Note that read-only calls, such as ListFiles and ReadRec, should only return state that has been confirmed. For example, ReadRec should not return record data if it is part of a block that has not been confirmed (by definition above).

Servicing rfslib API calls. The rfslib must implement the rfslib interface. However, the way to accomplish this is to send each operation to the miner and have the miner process the operation, either locally or by coordinating with the broader miner network. As noted above only two types of operations are flooded in the miner network (and integrated into blocks by all miners): file appends and file creates. All other operations are serviced locally because they do not need to be integrated into the blockchain (e.g., there is no record of a ReadRec in the blockchain). To service an operation locally, the miner maintains a view of RFS global state for the longest chain in the blockchain that it knows about (e.g., the files that exist at this point and their contents). The miner would service some client RFS operations based on this view. Note that the miner must continue to respond to client operations (and it must support multiple clients) even though the blockchain changes.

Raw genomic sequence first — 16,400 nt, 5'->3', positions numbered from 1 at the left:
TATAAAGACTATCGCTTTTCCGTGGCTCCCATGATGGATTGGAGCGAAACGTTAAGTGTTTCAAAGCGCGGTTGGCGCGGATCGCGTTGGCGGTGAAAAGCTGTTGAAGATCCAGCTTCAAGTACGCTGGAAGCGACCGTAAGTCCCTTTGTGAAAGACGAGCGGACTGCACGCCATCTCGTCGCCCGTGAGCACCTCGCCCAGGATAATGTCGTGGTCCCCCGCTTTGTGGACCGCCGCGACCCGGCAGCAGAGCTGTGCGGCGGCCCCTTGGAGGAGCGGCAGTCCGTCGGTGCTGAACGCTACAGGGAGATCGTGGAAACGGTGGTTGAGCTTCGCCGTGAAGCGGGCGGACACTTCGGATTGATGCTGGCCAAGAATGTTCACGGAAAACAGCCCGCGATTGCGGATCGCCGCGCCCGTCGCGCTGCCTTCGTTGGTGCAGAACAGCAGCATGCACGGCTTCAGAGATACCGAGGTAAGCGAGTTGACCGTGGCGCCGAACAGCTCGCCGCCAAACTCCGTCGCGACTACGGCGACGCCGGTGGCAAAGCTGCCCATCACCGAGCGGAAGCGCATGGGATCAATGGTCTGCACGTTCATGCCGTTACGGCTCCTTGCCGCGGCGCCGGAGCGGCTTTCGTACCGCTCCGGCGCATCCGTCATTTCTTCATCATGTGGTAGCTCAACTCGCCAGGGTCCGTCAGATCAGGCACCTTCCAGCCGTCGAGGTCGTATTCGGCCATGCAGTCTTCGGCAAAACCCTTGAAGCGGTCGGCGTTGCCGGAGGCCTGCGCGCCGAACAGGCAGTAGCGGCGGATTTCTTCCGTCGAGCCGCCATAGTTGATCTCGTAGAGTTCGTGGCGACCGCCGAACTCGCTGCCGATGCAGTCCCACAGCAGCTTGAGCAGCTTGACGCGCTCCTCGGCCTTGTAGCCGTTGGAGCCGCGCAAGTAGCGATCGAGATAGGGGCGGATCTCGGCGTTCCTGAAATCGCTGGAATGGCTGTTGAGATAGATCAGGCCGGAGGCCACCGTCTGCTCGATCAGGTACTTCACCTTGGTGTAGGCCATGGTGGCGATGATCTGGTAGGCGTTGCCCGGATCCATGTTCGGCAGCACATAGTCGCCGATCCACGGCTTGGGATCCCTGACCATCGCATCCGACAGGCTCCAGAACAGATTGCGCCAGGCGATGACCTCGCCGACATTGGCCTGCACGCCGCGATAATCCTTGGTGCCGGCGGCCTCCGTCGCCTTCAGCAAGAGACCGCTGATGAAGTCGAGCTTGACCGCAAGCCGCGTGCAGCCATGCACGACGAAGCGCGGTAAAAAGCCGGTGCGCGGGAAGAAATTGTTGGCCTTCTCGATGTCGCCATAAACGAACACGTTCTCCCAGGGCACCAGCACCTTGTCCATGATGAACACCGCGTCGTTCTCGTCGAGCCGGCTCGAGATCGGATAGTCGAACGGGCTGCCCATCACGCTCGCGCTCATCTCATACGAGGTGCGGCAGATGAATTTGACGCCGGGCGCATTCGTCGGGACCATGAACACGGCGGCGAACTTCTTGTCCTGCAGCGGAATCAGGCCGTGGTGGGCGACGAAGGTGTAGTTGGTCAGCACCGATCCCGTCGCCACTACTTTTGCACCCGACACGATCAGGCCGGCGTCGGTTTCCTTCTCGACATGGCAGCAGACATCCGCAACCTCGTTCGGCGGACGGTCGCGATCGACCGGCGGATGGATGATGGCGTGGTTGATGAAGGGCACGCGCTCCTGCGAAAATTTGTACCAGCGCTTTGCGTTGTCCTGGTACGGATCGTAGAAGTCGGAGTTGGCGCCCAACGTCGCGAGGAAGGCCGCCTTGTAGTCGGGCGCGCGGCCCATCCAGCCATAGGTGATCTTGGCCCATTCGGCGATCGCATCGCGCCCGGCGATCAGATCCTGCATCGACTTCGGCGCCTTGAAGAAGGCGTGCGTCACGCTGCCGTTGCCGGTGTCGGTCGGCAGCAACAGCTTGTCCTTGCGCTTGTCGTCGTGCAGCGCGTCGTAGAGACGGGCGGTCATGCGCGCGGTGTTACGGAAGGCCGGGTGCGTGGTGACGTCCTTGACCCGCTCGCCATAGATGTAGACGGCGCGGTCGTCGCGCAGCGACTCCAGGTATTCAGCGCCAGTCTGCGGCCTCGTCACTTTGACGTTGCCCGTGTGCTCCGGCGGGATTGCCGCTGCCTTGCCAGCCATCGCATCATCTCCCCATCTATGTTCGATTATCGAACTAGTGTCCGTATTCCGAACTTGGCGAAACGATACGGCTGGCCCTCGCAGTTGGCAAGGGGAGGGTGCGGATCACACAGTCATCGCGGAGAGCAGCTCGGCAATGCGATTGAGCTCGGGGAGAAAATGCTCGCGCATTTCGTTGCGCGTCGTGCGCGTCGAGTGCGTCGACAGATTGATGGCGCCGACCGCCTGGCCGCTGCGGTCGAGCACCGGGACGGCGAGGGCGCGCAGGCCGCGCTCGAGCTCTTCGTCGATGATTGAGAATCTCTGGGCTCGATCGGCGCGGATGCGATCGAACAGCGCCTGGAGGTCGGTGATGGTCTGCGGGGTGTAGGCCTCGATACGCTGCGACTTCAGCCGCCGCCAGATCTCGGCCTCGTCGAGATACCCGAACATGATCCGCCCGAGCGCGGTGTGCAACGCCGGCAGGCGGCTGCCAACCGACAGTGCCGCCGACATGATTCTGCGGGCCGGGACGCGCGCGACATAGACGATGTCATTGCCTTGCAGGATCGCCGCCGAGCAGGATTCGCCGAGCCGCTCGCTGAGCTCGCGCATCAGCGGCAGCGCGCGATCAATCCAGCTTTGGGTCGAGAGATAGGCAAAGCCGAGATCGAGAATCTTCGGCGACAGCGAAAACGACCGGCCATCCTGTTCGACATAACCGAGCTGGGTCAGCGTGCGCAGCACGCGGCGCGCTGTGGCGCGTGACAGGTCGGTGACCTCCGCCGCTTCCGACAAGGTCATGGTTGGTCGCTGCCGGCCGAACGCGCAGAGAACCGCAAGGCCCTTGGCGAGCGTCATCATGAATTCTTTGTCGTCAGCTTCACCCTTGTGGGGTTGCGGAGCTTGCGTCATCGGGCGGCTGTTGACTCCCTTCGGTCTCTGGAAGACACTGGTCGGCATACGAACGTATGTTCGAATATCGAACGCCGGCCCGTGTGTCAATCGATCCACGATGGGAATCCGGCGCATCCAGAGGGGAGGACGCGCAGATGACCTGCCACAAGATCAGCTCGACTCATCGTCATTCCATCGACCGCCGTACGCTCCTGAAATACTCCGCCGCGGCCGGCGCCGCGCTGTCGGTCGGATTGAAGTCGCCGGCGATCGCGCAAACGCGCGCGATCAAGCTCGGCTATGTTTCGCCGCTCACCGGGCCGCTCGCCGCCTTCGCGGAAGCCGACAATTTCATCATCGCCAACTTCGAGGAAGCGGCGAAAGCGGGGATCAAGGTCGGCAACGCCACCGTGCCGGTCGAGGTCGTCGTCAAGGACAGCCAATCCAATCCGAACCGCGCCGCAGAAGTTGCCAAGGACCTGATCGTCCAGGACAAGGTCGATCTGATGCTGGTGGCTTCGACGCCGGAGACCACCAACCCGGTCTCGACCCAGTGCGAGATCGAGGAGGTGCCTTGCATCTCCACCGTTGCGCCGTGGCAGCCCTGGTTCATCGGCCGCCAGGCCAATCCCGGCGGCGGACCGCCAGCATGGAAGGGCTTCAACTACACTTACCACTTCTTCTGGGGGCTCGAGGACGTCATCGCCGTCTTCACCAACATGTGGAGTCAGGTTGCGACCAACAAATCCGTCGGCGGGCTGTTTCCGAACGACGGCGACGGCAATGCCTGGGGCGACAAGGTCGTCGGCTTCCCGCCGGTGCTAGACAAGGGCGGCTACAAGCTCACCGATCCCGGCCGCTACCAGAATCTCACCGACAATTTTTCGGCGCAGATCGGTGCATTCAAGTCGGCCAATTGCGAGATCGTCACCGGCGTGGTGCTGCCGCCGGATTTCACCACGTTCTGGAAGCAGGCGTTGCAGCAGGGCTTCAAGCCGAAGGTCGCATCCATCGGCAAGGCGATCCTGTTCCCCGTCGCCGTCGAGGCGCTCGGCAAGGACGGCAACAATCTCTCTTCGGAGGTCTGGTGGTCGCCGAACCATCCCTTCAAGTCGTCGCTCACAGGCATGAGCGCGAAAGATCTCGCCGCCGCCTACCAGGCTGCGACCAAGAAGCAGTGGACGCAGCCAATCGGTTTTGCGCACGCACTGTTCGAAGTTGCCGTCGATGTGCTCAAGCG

Other notes:

  • Two concurrent and conflicting operations (i.e., two calls to CreateFile with the same filename by two different clients) cannot be in the same block. Your design must guarantee this.
  • Conflicting operations also cannot appear along the longest path in the blockchain (this check must be part of validating an operation). For example, this means that if two clients simultaneously issue a CreateFile with the same filename, then one of the clients should (eventually) get back an error. The other operation must succeed. In general, exactly one of the conflicting operations must succeed, while the others must get an error.
  • All accounting in the blockchain is done in terms of record coins, the state of which is maintained by the blockchain. All miners start with a record coin balance of 0. Record coins can only be created during block mining, and record coins are only used up, or spent, when a file is created or when a new record is appended to a file. An append of a record to a file always requires exactly 1 record coin. The other coin generation/usage values are parameterized in command line settings.

Handling failures

Miners and clients may fail stop. If a client fails while it is blocking on an operation, the miner may abort the operation or it may commit the operation. If the miner fails, the rfslib instances of clients that are connected to this miner should return a DisconnectedError to the application.

You can assume that a miner that has failed does not ever rejoin the same RFS system instance with the same miner ID.